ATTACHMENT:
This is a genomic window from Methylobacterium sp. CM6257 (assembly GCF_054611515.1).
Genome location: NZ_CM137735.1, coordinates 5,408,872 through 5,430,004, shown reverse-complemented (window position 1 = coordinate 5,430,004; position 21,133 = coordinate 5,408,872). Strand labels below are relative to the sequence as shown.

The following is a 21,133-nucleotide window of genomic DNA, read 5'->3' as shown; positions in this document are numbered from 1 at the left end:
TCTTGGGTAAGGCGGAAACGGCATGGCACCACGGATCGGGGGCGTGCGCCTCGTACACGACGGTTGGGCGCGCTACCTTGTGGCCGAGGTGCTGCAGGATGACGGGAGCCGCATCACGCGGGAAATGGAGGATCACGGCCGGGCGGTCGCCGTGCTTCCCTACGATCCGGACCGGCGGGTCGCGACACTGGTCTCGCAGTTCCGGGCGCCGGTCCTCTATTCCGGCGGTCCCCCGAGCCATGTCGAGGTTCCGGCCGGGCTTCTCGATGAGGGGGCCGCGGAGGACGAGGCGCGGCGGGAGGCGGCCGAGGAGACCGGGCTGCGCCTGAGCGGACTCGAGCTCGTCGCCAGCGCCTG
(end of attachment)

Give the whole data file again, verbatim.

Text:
This is a genomic window from Methylobacterium sp. CM6257 (assembly GCF_054611515.1).
Genome location: NZ_CM137735.1, coordinates 5,408,872 through 5,430,004, shown reverse-complemented (window position 1 = coordinate 5,430,004; position 21,133 = coordinate 5,408,872). Strand labels below are relative to the sequence as shown.

The following is a 21,133-nucleotide window of genomic DNA, read 5'->3' as shown; positions in this document are numbered from 1 at the left end:
TCTTGGGTAAGGCGGAAACGGCATGGCACCACGGATCGGGGGCGTGCGCCTCGTACACGACGGTTGGGCGCGCTACCTTGTGGCCGAGGTGCTGCAGGATGACGGGAGCCGCATCACGCGGGAAATGGAGGATCACGGCCGGGCGGTCGCCGTGCTTCCCTACGATCCGGACCGGCGGGTCGCGACACTGGTCTCGCAGTTCCGGGCGCCGGTCCTCTATTCCGGCGGTCCCCCGAGCCATGTCGAGGTTCCGGCCGGGCTTCTCGATGAGGGGGCCGCGGAGGACGAGGCGCGGCGGGAGGCGGCCGAGGAGACCGGGCTGCGCCTGAGCGGACTCGAGCTCGTCGCCAGCGCCTG